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Rick Langford

Rick Langford

Position(s):
P, CF, LF, OF
Born:
March 20, 1952
Bats:
Right
Throws:
Right
Height:
6'
Weight:
180 lbs
Major League Debut:
6-13-1976 with PIT

Pitcher Rick Langford played eleven years in the majors and is best remembered for his 1980 season, when he recorded 19 wins and 28 complete games.

Langford was selected by the St. Louis Cardinals in the 1971 amateur draft and the Cleveland Indians in the 1972 amateur draft but did not sign, attending Florida State University instead. He was signed by the Pittsburgh Pirates as a free agent in 1973 and rose through their minor league ranks over the next several seasons. While playing for the AAA Charleston Charlies of the International League, he threw a no-hitter against the Memphis Blues on May 30, 1976. The following month, he was called up to the majors by the Pirates for his big league debut. He made a dozen appearances for the club, going 0-1 with a 6.26 ERA.

Prior to the 1977 season, Langford was traded to the Oakland Athletics as part of a nine player deal. He joined the A's rotation and went on to lead the American League with 19 losses in his first year with the club. He put up relatively unspectacular numbers the next two years, until Billy Martin took over as the club's skipper in 1980. Martin was famous for riding his starting pitchers - Langford, Mike Norris, Matt Keough, Steve McCatty and Brian Kingman - extremely hard that season, making the A's into a surprise contender in the AL West. Langford led the American League in both complete games and innings pitched, and he pitched 22 consecutive complete games, which is the most in the AL since that time. The AL record is 37, by Bill Dinneen of the Boston Americans in 1904. On October 2nd of that year, he committed the first error of his major league career after setting the record of 230 consecutive errorless chances (over 142 games) for a pitcher.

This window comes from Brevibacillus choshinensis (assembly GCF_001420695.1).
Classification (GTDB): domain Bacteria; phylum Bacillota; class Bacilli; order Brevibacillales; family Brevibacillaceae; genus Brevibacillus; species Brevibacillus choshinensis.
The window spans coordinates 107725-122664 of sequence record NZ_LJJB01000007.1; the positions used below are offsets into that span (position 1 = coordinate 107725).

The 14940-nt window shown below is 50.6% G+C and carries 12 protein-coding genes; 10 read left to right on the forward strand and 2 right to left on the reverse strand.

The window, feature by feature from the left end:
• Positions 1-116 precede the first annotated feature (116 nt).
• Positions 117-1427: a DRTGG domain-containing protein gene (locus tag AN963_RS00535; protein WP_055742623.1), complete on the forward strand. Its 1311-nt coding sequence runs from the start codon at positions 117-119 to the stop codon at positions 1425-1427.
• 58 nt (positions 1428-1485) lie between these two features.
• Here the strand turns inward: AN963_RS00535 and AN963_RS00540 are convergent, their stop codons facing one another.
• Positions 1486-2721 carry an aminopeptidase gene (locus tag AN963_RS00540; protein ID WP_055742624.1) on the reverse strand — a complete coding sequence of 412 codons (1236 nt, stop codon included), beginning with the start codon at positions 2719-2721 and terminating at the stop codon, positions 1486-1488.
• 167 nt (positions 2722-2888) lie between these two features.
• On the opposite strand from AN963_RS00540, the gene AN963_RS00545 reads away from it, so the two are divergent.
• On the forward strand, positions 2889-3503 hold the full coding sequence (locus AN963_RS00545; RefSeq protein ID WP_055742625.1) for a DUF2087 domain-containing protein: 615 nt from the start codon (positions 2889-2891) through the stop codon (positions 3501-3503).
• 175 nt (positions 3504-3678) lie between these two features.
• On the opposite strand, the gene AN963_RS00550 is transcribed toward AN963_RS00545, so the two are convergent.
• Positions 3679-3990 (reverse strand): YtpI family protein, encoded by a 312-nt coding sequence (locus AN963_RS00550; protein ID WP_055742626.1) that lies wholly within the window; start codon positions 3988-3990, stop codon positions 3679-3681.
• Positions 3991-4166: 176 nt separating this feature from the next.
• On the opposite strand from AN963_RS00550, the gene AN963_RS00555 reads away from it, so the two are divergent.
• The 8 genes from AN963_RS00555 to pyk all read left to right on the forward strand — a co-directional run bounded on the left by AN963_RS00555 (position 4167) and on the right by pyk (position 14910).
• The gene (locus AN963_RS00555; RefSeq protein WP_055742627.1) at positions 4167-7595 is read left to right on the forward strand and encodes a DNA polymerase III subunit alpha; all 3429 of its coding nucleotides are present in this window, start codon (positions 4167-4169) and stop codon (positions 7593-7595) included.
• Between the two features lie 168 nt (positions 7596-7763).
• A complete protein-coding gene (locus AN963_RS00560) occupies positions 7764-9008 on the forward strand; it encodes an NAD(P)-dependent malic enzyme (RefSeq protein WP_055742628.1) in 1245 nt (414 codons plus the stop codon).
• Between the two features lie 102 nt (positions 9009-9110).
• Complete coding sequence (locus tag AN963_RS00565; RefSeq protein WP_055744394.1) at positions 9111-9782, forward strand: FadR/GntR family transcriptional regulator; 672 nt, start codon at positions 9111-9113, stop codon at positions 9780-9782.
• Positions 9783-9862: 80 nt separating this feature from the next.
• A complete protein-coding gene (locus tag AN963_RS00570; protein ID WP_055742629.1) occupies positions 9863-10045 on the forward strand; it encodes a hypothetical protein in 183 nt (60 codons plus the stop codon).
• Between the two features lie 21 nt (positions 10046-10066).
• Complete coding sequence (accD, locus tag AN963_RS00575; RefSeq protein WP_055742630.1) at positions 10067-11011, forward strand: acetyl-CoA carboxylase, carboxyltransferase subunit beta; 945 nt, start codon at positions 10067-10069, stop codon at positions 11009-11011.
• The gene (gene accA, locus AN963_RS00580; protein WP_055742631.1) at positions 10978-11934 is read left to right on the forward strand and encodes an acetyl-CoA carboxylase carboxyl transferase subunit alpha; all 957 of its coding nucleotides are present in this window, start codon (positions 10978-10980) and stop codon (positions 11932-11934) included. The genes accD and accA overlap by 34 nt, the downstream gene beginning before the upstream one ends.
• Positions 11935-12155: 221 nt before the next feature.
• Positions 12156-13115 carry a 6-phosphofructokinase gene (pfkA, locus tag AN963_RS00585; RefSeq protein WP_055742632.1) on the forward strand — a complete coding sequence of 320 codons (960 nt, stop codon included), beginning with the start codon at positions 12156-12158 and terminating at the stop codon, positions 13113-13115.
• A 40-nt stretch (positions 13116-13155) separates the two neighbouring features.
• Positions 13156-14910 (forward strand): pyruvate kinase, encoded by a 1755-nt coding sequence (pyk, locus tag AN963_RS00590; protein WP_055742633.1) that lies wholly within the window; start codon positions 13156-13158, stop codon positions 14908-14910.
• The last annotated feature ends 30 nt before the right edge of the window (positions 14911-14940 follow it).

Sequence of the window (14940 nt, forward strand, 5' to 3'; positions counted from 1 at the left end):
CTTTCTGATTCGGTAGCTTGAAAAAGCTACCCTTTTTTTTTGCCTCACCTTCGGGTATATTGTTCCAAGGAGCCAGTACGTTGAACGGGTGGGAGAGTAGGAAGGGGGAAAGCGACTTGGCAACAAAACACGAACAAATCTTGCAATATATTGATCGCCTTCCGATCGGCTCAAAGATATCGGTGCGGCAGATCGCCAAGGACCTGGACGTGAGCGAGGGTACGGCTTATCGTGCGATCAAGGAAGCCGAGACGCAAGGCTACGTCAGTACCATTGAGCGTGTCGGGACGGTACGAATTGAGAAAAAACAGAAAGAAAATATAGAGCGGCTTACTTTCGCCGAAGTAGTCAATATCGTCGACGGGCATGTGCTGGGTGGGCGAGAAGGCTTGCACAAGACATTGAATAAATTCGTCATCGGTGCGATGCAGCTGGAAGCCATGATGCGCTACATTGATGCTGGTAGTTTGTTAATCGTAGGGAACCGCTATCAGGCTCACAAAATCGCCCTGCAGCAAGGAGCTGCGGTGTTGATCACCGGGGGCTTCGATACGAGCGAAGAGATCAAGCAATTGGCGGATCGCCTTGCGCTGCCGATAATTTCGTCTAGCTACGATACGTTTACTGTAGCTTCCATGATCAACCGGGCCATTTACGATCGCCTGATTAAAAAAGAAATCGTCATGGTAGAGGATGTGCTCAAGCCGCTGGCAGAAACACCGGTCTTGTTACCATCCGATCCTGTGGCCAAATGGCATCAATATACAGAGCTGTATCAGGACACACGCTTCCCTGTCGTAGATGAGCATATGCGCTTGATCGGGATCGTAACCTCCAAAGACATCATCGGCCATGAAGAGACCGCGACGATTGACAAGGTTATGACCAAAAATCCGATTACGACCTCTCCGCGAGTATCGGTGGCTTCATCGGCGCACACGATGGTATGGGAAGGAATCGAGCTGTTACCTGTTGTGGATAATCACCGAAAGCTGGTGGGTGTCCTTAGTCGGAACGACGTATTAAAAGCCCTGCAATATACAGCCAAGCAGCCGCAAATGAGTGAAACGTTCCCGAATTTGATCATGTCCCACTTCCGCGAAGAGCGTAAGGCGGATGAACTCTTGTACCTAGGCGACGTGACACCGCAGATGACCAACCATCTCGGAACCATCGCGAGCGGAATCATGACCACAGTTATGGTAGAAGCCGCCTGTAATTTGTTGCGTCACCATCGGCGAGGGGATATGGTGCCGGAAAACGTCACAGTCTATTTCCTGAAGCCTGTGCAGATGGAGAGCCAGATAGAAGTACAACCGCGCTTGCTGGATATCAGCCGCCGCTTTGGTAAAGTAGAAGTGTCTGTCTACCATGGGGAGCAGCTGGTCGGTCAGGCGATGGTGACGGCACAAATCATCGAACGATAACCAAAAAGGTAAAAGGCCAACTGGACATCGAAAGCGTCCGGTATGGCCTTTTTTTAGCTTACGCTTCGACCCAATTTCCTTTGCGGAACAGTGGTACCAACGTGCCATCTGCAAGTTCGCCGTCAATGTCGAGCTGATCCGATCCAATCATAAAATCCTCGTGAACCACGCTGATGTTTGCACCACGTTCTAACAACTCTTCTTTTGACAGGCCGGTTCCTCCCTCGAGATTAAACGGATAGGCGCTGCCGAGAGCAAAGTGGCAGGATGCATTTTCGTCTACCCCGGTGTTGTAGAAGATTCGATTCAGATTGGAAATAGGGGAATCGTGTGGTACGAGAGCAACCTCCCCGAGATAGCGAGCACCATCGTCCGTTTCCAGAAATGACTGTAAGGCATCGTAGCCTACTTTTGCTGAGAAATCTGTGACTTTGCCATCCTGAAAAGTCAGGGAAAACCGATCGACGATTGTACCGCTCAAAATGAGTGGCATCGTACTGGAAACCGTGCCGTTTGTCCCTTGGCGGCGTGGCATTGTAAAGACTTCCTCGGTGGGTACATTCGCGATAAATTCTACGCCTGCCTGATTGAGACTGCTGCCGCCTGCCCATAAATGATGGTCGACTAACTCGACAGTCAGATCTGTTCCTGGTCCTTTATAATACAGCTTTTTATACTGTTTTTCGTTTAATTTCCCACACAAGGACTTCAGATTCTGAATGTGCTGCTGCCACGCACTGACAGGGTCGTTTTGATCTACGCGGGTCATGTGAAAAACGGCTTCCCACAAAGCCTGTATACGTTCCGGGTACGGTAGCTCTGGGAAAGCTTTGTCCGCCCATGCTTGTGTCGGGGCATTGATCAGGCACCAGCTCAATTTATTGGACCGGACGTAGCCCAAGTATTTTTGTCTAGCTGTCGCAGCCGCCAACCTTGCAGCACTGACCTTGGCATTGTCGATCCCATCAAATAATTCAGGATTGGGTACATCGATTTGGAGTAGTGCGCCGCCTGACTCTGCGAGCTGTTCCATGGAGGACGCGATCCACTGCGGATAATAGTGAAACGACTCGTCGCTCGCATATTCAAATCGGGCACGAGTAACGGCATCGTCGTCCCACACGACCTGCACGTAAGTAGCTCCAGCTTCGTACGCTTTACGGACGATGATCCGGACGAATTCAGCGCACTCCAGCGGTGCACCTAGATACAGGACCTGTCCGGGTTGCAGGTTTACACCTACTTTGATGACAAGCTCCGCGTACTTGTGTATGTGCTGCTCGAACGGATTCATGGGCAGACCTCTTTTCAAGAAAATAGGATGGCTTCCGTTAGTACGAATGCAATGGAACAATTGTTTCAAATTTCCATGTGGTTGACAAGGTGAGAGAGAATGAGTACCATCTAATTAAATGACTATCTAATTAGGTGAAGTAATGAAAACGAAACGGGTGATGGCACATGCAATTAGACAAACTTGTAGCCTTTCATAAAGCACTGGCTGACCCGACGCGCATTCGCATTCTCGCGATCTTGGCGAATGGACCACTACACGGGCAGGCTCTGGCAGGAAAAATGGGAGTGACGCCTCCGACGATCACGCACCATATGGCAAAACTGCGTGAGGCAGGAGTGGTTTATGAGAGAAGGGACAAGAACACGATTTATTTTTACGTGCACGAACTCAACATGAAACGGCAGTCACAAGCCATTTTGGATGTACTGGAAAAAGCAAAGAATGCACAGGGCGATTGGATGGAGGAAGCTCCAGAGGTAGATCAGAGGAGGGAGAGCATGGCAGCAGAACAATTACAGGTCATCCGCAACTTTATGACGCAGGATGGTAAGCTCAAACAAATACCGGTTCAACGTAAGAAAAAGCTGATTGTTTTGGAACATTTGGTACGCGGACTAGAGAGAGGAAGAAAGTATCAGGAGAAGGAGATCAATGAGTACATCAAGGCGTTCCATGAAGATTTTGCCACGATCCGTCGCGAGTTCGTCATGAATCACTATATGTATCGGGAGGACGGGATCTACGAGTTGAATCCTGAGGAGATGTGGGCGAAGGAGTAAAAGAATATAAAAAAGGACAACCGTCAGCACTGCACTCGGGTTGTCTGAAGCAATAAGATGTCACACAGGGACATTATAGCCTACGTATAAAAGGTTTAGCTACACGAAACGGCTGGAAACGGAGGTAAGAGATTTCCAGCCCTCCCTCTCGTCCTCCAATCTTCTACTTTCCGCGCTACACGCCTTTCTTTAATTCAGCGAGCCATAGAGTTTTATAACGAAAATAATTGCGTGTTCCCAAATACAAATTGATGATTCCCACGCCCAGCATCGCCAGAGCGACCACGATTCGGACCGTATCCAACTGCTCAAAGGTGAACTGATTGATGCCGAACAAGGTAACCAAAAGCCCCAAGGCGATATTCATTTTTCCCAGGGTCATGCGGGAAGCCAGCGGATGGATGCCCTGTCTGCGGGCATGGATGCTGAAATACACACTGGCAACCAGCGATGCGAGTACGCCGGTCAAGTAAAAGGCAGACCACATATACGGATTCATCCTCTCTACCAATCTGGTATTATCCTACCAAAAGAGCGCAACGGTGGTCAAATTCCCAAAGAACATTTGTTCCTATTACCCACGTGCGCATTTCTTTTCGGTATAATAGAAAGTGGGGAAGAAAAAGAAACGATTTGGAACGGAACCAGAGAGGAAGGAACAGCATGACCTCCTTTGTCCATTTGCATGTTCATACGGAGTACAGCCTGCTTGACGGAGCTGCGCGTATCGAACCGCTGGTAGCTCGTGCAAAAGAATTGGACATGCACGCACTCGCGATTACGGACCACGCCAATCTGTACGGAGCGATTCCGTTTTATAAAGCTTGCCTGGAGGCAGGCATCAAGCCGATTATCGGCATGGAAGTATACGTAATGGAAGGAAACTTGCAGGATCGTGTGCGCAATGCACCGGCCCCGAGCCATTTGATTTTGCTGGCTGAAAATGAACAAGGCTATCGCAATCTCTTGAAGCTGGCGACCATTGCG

In 1981, Langford notched 12 victories and led the AL with 18 complete games before earning a win in the postseason against the Kansas City Royals. However, he began showing signs of fatigue in 1982, when he lost 16 games. He spent the remaining years of his career bouncing on and off the disabled list, never pitching more than 60 innings in any season after 1983. He ended his big league career by going 1-10 with a 7.36 ERA for the 1986 Athletics.

Langford was the pitching coach of the Toronto Blue Jays for part of the 2000 season. He was also the pitching coach of the Syracuse SkyChiefs for several years. In 2010, he returned to the Blue Jays as their bullpen coach.

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